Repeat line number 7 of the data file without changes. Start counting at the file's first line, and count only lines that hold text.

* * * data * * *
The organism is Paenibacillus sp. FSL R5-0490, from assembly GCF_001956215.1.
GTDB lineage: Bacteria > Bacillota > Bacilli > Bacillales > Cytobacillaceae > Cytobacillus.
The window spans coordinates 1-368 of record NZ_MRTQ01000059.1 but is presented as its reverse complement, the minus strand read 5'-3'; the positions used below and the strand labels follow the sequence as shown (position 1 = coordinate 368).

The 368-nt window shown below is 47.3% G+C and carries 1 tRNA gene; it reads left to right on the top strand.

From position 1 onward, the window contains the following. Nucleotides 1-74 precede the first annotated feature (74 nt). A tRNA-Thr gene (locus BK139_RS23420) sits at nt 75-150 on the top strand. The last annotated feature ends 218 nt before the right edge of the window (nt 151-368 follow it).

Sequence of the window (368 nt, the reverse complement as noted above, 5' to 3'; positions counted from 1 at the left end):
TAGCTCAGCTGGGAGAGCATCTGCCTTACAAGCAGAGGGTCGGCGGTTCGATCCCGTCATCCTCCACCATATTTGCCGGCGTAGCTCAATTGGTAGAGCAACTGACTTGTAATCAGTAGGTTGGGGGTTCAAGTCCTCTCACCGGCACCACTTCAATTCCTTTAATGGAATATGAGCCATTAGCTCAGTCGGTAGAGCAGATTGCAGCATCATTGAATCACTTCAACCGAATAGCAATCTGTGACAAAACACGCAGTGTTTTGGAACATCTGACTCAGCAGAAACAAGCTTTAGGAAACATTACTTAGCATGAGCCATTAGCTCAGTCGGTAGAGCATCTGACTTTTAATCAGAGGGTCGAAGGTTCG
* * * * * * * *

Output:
TAGCTCAGCTGGGAGAGCATCTGCCTTACAAGCAGAGGGTCGGCGGTTCGATCCCGTCATCCTCCACCATATTTGCCGGCGTAGCTCAATTGGTAGAGCAACTGACTTGTAATCAGTAGGTTGGGGGTTCAAGTCCTCTCACCGGCACCACTTCAATTCCTTTAATGGAATATGAGCCATTAGCTCAGTCGGTAGAGCAGATTGCAGCATCATTGAATCACTTCAACCGAATAGCAATCTGTGACAAAACACGCAGTGTTTTGGAACATCTGACTCAGCAGAAACAAGCTTTAGGAAACATTACTTAGCATGAGCCATTAGCTCAGTCGGTAGAGCATCTGACTTTTAATCAGAGGGTCGAAGGTTCG